Sunday, October 26, 2008

Believing ten impossible things before breakfast

Eli, the evil bunny has been busy sowing derision on some denialist sites, in a most polite way of course. Among other revelations is that the white queen had nothing on your average denialist

Alice laughed. `There's no use trying,' she said `one ca'n't believe impossible things.'
`I daresay you haven't had much practice,' said the Queen. `When I was your age, I always did it for half-an-hour a day. Why, sometimes I've believed as many as six impossible things before breakfast.
Denialism is reduced to throwing spaghetti against the wall and hoping that something sticks which leads to claiming that every one of a set of mutually contradictory papers are just wonderful. This came out again recently (at least when the Rabett was in attendance) in comments Open Mind. Down towards the bottom of the thread Ray Ladbury started it with
Dave A., Don’t be daft. Of course I form my own opinion of research in my field. I read the paper. I do the math. I look for consistency and how it fits into the context of previous research.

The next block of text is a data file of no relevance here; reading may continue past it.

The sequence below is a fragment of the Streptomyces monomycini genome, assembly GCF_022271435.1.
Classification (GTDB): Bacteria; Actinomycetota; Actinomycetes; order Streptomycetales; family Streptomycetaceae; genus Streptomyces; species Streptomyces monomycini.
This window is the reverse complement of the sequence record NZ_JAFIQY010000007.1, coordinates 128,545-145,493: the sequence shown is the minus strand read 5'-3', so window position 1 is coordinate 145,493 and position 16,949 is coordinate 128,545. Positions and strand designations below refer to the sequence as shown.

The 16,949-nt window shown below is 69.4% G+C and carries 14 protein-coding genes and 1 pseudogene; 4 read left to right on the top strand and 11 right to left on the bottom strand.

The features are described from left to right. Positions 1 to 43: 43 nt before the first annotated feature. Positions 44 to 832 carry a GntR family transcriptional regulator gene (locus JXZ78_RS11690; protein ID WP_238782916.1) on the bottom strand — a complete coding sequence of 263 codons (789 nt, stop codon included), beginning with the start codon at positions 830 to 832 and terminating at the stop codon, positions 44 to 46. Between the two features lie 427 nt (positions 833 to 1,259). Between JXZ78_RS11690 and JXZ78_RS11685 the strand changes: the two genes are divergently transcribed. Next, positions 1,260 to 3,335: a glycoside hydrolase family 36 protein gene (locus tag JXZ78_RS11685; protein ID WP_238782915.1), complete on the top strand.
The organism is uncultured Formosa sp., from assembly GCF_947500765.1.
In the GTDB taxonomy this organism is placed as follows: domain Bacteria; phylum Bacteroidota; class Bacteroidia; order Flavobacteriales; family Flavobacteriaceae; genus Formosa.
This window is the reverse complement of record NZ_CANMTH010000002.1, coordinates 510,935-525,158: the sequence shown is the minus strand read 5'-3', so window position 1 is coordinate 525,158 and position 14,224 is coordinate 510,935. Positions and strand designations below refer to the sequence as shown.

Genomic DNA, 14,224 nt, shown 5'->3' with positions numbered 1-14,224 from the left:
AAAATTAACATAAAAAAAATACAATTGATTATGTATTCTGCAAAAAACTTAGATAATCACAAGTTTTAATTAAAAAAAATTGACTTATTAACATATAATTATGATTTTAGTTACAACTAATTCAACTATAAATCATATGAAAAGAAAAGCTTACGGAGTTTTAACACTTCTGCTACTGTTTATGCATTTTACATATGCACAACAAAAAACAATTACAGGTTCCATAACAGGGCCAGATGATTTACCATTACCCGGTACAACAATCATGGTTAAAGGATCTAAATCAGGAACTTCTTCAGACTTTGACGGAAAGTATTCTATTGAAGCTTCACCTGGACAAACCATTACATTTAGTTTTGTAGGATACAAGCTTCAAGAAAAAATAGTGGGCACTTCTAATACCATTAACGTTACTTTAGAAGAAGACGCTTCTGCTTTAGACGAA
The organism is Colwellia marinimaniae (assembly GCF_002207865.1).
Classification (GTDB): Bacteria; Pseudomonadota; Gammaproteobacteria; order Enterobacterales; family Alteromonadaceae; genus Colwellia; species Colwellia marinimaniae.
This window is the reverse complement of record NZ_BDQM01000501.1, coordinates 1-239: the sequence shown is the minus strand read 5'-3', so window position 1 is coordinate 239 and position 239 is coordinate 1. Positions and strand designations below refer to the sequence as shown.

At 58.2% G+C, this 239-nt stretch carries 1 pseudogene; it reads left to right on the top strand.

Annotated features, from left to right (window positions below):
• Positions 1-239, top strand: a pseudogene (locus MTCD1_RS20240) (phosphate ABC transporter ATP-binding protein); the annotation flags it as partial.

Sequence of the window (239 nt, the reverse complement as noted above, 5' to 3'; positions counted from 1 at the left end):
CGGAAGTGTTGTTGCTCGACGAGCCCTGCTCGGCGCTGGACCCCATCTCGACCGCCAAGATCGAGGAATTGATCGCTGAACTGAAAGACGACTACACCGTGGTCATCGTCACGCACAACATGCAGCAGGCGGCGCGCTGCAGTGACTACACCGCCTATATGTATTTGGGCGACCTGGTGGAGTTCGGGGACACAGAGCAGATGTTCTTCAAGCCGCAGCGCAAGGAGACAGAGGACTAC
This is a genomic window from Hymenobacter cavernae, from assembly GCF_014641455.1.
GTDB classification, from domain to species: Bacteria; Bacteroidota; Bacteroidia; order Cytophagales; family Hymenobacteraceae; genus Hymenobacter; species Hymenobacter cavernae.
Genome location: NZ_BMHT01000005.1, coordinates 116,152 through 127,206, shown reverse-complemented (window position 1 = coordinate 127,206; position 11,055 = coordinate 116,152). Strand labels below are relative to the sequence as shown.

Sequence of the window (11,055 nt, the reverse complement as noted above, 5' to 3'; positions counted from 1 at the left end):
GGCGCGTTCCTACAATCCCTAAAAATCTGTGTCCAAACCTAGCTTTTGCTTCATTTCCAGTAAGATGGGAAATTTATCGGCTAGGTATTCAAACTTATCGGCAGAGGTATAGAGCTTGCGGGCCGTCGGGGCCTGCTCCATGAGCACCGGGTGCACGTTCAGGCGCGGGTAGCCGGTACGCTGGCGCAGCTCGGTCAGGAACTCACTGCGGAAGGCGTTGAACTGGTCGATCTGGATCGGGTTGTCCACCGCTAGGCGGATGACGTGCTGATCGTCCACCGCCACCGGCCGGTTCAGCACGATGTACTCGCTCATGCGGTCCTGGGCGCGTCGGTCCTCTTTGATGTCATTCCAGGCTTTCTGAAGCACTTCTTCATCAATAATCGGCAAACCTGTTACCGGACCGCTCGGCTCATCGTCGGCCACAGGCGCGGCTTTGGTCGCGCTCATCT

Eli agreed
Now the hooty thing about denialists is that they believe three impossible and mutually contradictory things before breakfast. Look at the nonsense that they simultaneously accept. They don’t care as long as it casts doubt on our understanding of climate.
and Gavin's Pussycat added
Many non-scientists have no clear idea of how highly rated redundancy is in science. You don’t really believe anything seriously before it has come from several independent sources. And those sources themselves are often internally redundant, like surface temperatures, monthly averaged, correlate over long distances.
Same with replication: I can replicate with the best of them someone else’s coding errors by running their code. Independent replication, by different people, using their own code and methods, on different data (if you can get it) proves something.
and Barton gave an example from virtual life
I can testify from personal experience that that’s true. I’m in a long running dialogue over on where people are defending Miskolczi’s crackpot paper. One of them insists that the surface temperature of the Earth being higher than the radiative equilibrium temperature is caused by “stored energy,” not by the greenhouse effect. I pointed out that this would mean he’s disagreeing with Miskolczi, who at least believes there’s a greenhouse effect. Nothing doing. He says he didn’t see any conflict, and neither Miskolczi, who is also present on the thread, nor any of his supporters, was willing to correct this guy. “No enemies on the left.”
Eli has been pointing this out for a while now, and the reaction has been, welll......amusing